Payne made his home in Belmont, Massachusetts, at 10 Myrtle Street, as recorded in the 1910 census. He was in the household of his brother Ed. Payne was employed as a floor walker at a department store.

On September 12, 1918 Payne signed his World War I draft card. He was married to Marguerite and their address was 17 Sudbury Street, Worcester, Massachusetts. Payne was a buyer for Denholm & McKay Company in Worcester. The description of Payne was medium height and build with dark blue eyes and dark brown hair. Payne signed his full name with just one R in his middle name, Forest not Forrest.

Payne’s address and occupation were unchanged in the 1920 census. According to the 1930 census, Payne continued as a dry goods store buyer who resided in Worcester. His address was 64 Fruit Street. In the 1940 census, Payne and his wife lived at 5 Dayton Place, Worcester. The same address was on Payne’s World War II draft card and he still worked for Denholm & McKay.

Payne’s wife Marguerite passed away in 1947. Payne’s brother Ed passed away January 7, 1955 in Boston. The Boston Sunday Advertiser obituary said Ed was survived by his brother George, who resided in Worcester, and two sons.

The date of Payne’s passing is unclear. Find a Grave has a photograph of a grave marker with the years 1878 to 1955. However, the Social Security Death Index has a person named George Payne who was born April 22, 1878 (same date as the World War I draft card) and died in February 1984. An obituary has not been found.

—Alex Jay


Good work finding that Payne had an equally mediocre brother. My brother Cole was usually right when detecting mystery artist's styles. He would also be impressed that Polly is still important enough to be researching, and that he's still currently contributing materially and intellectually to the Guide.
"Since Payne was living with his brother Ed, it’s safe to say that Payne mimicked Ed’s style."

It MAY also be safe to say that Ed did some major art assisting for his not-quite-as-talented brother George. So maybe the Ed Payne art seen by Cole actually was Ed art.

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Tuesday, November 22, 2016


Obscurity of the Day Revisited: Polly, The Cap'n's Parrot

We covered the obscure Philadelphia North American strip Polly The Cap'n's Parrot way back in 2006, when I was a mere 40-something lad and the Earth was still cooling. Awhile after that, my favorite know-it-all, Cole Johnson, pointed out to me that the art on this feature is rather obvious by Ed Payne (he of Billy the Boy Artist fame). As soon as he said that, I could see that he must be right -- those sure are Ed Payne faces alright. So here we are again, forced to read another installment of this awful strip so I can tell you that the signatory on this feature, George F. Payne, is in reality a moonlighting Ed Payne.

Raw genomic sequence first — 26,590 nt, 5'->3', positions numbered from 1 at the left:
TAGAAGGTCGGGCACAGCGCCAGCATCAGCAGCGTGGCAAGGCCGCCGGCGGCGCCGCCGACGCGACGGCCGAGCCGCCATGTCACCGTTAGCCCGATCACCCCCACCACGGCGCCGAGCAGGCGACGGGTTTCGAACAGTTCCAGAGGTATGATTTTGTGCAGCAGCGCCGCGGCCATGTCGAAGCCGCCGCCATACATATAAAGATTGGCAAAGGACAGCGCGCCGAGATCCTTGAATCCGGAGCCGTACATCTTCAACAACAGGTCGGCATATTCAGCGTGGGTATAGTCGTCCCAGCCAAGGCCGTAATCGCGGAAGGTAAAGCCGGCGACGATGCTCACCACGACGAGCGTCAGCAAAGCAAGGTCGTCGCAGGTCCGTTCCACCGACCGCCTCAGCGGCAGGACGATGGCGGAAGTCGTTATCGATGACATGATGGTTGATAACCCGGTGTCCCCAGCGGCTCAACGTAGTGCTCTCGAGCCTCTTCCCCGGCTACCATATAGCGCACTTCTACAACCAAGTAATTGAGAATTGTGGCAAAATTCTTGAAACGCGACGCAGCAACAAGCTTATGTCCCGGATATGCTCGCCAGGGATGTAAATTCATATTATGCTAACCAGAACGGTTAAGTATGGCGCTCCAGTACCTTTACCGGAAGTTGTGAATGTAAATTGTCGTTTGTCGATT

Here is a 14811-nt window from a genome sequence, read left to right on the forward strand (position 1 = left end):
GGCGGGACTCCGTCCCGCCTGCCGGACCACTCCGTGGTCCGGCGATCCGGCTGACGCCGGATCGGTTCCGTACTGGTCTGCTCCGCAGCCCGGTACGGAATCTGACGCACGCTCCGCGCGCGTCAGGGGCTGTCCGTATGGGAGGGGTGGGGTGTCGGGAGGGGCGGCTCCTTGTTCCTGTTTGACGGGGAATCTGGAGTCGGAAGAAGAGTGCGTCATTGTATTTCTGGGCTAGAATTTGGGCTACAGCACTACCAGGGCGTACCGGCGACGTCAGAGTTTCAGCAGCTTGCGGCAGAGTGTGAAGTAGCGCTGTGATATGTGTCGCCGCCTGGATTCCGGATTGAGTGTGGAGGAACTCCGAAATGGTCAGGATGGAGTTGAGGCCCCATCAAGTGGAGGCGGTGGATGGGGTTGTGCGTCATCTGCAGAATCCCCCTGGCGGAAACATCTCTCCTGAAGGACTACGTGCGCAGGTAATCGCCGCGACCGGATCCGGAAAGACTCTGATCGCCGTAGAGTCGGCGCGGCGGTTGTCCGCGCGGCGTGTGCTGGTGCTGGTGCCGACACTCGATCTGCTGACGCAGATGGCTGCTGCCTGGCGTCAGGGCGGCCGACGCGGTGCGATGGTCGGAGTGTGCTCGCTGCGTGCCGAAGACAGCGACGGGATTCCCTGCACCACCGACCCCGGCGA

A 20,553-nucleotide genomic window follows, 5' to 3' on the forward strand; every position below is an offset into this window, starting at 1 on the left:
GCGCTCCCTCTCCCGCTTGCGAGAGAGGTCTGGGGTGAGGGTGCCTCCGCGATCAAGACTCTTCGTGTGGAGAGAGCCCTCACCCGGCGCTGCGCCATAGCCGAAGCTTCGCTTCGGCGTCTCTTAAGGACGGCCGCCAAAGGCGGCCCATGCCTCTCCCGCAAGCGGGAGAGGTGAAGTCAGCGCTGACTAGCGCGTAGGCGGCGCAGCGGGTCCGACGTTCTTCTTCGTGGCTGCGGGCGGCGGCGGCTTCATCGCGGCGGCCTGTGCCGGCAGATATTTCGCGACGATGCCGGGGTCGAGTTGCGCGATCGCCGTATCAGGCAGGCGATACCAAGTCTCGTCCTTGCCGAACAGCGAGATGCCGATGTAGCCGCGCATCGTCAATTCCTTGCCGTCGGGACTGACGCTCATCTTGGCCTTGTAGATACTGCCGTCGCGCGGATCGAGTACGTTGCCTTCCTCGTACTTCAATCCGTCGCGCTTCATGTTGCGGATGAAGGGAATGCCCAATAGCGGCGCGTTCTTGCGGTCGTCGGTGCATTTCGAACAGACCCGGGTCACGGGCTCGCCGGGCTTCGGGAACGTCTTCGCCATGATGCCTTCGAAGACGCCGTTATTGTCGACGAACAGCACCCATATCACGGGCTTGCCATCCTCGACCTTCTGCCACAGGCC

... Or is it?  Could Cole be wrong? Stay tuned to this channel, folks. Next Alex Jay will weigh in with circumstantial evidence about this Payne-ful case that would make Perry Mason ask for a mistrial!


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Monday, November 21, 2016


Obscurity of the Day: The Ready Money Ladies

When George McManus first arrived at the New York World, among his earliest efforts was a short-lived series titled The Ready Money Ladies. The concept was as thin as they come: a pair of fashionable and very well-bred ladies compete for the honor of paying for something. It's basically the same idea as Opper's Alphonse and Gaston strip, except it's women, and the subject is always money. The fun comes in as McManus shows us life all around them on hold while the ladies ever so primly debate. He shows us his mastery of both madcap slapstick material and more subtle conceptual humor. This series, which ran from January 3 to March 6 1904 let New Yorkers know that the World had a new cartooning star-in-the-making.

Thanks to Cole Johnson for the samples.


My take on the Ready Money Ladies were a knock off on Carr's Lady Bountiful. If one gullible heiress is funny, the fun will increase exponentially with the ascending number of millionairesses. Also, wasn't this McManus's first Pulitzer and in fact, nationally syndicated work?
Hi Mark --
It's actually tied with "Helpful Hints for Happy Homes" as his first. They both started on January 3.